Karelia Stetz-Waters

Tell us about yourself! What do you do for a living? What are your interests? What are your pronouns/ how do you identify?

I teach writing at a community college, and I write women-loving-women romances for a large, mainstream publisher. When I’m not writing or teaching, I love to garden, hike, draw, play with my pug, and spend time with my wife, parents, and friends. I identify as lesbian and use she/her pronouns.  

About how old were you when you came out? How was the climate you grew up in?

I came out at sixteen in a climate of intense anti-gay sentiment. I was living in Oregon at the time. An organization called the Oregon Citizens Alliance had put a measure on the November ballot that demanded homosexuality be classed along with pedophilia and necrophilia. The state was split over the issue. The anti-gay faction vandalized LBGTQ nonprofits and gay-friendly churches, stole lists of volunteers, fire-bombed and killed three queer people in Salem, shot at LBGTQ people’s houses, and beat up countless queer people. You can learn more in a documentary called Ballot Measure 9.

Did you make career choices that allowed you to feel comfortable being open about your sexuality? (Are you out or feel comfortable being out at your workplace?)

I went to college out of state, in part, because I was afraid of anti-gay sentiment in Oregon. Happily, my job in academia allows me to be completely out and completely accepted. I also feel very supported by my publisher. When I started writing women-loving-women romances, there weren’t a lot of women-loving-women romances published by mainstream publishers. For this reason, I had a few books that didn’t sell well. Another publisher might have dropped me, saying I wasn’t profitable enough, but my publisher kept publishing me and my fourth romance made Amazon’s Best List of 2021 in the romance category.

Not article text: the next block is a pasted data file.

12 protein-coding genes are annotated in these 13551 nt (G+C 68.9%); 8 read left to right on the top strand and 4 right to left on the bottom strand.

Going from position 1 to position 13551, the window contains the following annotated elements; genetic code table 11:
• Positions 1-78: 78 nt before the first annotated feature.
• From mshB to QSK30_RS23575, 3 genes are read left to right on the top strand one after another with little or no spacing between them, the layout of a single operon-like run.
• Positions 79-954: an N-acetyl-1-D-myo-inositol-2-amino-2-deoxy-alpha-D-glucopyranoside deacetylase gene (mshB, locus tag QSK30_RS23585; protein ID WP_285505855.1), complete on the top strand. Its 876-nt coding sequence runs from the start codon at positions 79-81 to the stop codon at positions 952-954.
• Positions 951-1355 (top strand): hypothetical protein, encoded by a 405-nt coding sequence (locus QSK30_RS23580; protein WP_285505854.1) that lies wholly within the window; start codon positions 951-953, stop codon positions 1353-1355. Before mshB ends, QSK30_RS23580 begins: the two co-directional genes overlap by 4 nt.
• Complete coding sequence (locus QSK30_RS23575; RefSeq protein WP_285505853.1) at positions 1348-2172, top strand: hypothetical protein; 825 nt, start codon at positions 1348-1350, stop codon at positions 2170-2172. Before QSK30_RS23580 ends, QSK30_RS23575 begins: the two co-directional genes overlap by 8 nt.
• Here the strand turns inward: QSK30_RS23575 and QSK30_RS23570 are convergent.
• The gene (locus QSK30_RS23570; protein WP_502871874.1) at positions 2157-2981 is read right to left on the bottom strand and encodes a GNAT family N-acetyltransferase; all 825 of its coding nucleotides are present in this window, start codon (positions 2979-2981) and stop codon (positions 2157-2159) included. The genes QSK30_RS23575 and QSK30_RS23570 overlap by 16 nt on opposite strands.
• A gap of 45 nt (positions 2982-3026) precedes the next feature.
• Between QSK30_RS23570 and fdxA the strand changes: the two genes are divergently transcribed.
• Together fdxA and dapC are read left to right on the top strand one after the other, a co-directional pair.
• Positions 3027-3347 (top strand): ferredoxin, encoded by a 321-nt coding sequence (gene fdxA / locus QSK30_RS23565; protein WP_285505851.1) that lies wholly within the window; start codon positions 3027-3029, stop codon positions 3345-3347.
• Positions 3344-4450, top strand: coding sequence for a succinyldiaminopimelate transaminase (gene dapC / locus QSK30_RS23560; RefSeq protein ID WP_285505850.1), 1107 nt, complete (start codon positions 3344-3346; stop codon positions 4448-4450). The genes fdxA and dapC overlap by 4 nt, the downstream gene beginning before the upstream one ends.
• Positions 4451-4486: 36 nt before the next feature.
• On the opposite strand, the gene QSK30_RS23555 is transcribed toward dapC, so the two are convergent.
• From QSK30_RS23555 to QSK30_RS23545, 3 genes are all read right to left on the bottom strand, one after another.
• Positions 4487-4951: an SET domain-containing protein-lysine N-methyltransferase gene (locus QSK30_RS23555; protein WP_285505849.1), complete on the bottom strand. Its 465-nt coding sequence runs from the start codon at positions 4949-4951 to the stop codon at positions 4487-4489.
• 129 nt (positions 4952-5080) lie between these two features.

If you could tell your younger self something about yourself that you are proud of today, what would it be?

I would tell her that I learned to be someone who stood up for herself and spoke her mind. When I was a teenager, a lot of my friends thought of me as a flighty (but lovable) push-over. I would tell myself that even back then I was a lot stronger than I got credit for.

Have you tried to surround yourself with like-minded peers/colleagues? If so, how?

Given my job at a college, it would be hard not to surround myself with like-minded colleagues. But one thing I’ve done to cultivate that group of like-minded colleagues is to be unapologetically out. 

Who were your role models growing up? What tv shows/movies allowed you to feel seen?

There wasn’t a lot of LBGTQ representation in the media when I was growing up, but I remember seeing the movie Claire of the Moon (one of the first really queer-positive films out at that time). I carried the scenes from that movie around in my heart for months. I even started drinking the same kind of tea as one of the characters just so I could feel close to the movie. I also read any books I could find written by queer women. (I skipped the ones where the lesbian dies at the end. Ugh!) The classic Patience and Sarah was one of the first I read which was fitting because it was one of the first lesbian romance books to be passed around the women-loving-women community.

Complete the sentence, if I knew that I would find true love back when I was first figuring myself out, I would tell my younger self to just enjoy being a teenager and not spend so much time worrying about ending up alone.


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